The climb was long and gruelling. My knee was really bugging me but so was the heat, saddle sores and numb hands. I kept pushing regardless. Had to dig deep to keep going. We eventually made it to the top of the pass. By the time i had made it my left knee was starting to bug me as well. Luckily most of the trip was downhill. We stopped at a campground called Tuchuck where we met two other cycling parties.

There is a deer hanging around our site munching on the grass.

Today was a shorter day all around only doing about 50km because we got a late start and stopped earlier than usual. Tomorrow is the final push for Whitefish.

Thursday, Jul 9, 2015

We awoke to second coldest morning this time at Tuchuck recreation site. Last night a deer wandered close to my hammock and scared the crap out of me when it tripped on one of my lines. We downed some coffees and the last of our breakfast rations and layered up for the morning descent. We ran into a fella from Austria who was heading north and gave him some information from our experience traveling south.We eventually started our last climb over the last mountain pass of this trip. It wasn’t as long as the previous mountain pass but the climb proved insanely painful on my knee. I pushed my bike the last few kilometers because it wasn’t painful to walk and I moved faster than pedaling. A woman in a passing SUV stopped to make sure I was okay. The reward at the top was great. Beautiful alpine lake with fish jumping all over the lake. A couple was fishing with their big friendly dog. One group of cyclist from our camp caught up with us as we finished lunch.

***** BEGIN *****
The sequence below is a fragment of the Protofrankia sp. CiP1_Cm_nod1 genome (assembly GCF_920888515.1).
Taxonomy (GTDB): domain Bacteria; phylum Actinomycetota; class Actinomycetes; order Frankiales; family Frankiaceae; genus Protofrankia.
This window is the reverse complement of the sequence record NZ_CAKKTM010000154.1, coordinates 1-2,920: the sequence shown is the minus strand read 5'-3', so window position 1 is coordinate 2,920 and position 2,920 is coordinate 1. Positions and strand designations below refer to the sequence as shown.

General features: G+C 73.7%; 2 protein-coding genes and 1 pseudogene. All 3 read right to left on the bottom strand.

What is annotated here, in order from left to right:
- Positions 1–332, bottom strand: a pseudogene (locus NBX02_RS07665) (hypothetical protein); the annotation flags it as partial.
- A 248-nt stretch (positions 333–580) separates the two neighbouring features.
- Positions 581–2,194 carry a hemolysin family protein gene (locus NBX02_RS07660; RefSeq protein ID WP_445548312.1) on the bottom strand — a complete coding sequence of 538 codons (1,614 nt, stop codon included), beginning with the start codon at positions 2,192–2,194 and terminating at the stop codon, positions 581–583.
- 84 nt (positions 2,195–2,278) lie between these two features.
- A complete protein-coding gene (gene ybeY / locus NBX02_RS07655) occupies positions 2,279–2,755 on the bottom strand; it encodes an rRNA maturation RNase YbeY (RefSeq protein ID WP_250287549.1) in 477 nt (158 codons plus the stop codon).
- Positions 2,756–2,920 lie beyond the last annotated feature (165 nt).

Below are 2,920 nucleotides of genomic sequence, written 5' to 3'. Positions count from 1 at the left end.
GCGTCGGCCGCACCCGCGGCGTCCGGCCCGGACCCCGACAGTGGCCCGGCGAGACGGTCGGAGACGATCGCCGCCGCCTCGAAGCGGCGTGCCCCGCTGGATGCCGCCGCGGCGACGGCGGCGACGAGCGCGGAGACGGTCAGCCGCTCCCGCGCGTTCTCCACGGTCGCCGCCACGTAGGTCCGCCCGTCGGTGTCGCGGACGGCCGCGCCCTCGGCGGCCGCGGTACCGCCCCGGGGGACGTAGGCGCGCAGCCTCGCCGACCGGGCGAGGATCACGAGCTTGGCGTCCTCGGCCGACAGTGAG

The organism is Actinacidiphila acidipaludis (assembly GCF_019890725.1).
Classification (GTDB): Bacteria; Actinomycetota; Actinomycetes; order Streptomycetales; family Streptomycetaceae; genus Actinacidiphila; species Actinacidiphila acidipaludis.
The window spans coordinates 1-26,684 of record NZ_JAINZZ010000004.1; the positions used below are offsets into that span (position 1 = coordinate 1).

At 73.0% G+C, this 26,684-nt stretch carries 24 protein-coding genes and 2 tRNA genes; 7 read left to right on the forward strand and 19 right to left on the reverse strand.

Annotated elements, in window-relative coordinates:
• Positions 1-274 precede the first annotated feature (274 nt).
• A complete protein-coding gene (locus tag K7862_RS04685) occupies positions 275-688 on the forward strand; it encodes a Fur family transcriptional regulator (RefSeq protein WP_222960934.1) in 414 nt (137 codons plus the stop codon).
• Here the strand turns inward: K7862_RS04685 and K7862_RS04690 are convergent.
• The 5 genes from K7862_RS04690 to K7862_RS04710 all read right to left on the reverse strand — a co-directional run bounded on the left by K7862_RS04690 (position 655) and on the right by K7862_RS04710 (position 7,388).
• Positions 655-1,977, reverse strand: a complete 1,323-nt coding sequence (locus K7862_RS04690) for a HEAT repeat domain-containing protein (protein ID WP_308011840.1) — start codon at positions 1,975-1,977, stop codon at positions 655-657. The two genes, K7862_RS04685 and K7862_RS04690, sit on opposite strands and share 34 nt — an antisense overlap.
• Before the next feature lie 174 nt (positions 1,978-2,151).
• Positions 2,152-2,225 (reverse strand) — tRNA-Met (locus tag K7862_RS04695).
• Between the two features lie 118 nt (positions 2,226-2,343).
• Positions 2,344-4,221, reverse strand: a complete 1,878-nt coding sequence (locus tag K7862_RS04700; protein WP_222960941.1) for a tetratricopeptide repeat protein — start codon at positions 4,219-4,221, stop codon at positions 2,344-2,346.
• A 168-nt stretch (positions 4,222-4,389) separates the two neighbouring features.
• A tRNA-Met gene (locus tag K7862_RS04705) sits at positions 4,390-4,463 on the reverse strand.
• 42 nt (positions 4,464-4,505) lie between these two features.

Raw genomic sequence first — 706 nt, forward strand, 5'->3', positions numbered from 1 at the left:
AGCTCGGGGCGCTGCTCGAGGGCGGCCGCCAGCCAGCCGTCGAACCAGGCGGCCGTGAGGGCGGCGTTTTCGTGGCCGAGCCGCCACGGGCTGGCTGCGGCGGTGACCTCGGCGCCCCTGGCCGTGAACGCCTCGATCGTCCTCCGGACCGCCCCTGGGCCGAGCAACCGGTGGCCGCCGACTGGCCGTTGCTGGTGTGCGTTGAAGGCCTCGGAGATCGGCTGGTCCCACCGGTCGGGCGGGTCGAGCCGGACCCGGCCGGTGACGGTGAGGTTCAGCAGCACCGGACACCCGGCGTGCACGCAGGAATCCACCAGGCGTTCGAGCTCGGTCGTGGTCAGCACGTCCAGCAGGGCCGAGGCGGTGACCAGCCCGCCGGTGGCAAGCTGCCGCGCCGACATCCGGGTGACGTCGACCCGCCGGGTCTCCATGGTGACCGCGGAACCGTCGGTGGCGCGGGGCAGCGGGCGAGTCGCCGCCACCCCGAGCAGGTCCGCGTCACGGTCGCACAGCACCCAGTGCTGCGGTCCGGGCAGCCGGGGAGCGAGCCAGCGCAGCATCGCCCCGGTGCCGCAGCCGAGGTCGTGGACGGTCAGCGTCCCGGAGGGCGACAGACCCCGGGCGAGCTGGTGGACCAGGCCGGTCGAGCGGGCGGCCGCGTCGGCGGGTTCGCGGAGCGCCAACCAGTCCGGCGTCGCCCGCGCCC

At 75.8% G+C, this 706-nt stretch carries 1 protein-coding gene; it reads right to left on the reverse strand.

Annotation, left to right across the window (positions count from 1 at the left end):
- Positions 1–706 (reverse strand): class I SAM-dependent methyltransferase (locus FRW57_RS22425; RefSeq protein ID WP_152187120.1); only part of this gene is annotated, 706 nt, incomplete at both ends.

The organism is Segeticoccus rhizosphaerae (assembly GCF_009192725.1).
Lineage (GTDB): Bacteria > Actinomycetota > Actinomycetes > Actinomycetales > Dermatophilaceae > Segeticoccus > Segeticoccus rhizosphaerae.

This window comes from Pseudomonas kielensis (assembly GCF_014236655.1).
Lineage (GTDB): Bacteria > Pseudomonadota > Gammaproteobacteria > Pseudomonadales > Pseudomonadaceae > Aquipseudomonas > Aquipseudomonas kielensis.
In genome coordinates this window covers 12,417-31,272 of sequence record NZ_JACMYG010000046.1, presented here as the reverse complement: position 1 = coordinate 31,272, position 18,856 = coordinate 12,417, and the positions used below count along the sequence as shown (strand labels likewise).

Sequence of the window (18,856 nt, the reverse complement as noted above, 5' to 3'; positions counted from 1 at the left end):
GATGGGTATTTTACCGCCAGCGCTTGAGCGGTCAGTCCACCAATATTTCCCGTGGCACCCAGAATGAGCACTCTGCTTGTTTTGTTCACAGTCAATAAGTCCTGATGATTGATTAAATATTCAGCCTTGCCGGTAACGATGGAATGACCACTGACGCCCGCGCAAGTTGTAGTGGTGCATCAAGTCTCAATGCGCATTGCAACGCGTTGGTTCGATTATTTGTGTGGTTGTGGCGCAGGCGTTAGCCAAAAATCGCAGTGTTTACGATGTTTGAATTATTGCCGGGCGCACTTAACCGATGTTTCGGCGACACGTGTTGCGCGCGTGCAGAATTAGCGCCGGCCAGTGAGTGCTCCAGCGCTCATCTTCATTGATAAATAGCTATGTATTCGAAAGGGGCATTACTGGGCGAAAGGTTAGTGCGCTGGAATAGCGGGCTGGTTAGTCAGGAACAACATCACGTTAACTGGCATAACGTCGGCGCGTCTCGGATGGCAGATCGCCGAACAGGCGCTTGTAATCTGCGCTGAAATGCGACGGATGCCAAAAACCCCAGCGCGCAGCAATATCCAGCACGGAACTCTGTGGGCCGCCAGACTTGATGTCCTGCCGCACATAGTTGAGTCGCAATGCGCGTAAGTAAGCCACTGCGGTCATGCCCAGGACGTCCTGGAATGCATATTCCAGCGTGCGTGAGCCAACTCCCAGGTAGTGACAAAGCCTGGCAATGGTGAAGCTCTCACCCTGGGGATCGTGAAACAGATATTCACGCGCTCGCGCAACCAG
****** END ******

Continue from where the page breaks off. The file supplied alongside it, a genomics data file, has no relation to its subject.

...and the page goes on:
The rest of the day was pretty much downhill from the pass and then some highway riding into Whitefish. I was happy to stop at a bar for some grub and beers. The air conditioned space was a relief too. No more pedaling means my knee will have time to heal. Our second biggest day pedaling 110 km.

Afterwards we went to Glacier Cycle to check it out but they were close to shutting down for the day. We got some local knowledge on where to camp, shower and do laundry. Clean clothes and clean bodies. Seems like such a luxury after sweating on dusty roads and trails for a week.

We’ll continue from Whitefish to Colorado sometime in the future. Overall first bike packing tour was a success.

Friday, Jul 10, 2015

We slept in and grabbed a couple of coffees from Cowgirl Coffee across from the RV park we were camped at. Then we headed downtown to Buffalo Cafe for a big breakfast.

After breakfast we went to the train station to purchase our tickets. We decided to pack up camp and get our bikes and gear packed and checked in at the train station.

Once that was done we pretty much spent the rest of the day wandering Whitefish and hanging out in the Great Northern bar.

The train ended up being 1.5 hours late. When it eventually got going I slept until we arrived in Spokane.

Photo Gallery

Map and GPX

  • The views at different points on the route
  • Crossing over the divide on a bike
  • Great Northern Bar in Whitefish
  • Stock up with food any time you can
  • There are no shortages of wild camping and if in a community there are motels, RV Parks and campgrounds
  • Stock up on food whenever you can as the stretches between communities are long
  • From Banff to Whitefish water is not an issue in July
  • There was only one hike-a-bike section on this route

Terms of Use: As with each bikepacking route guide published on ROADSAREFORWIMPS.com, should you choose to cycle this route, do so at your own risk. Prior to setting out check current local weather, conditions, and land/road closures. While riding, obey all public and private land use restrictions and rules, carry proper safety and navigational equipment, and of course, follow the Leave No Trace guidelines. The information found herein is simply a planning resource to be used as a point of inspiration in conjunction with your own due-diligence. In spite of the fact that this route, associated GPS track (GPX and maps), and all route guidelines were prepared under diligent research by the specified contributor and/or contributors, the accuracy of such and judgement of the author is not guaranteed. ROADSAREFORWIMPS.com, its partners, associates, and contributors are in no way liable for personal injury, damage to personal property, or any other such situation that might happen to individual riders cycling or following this route.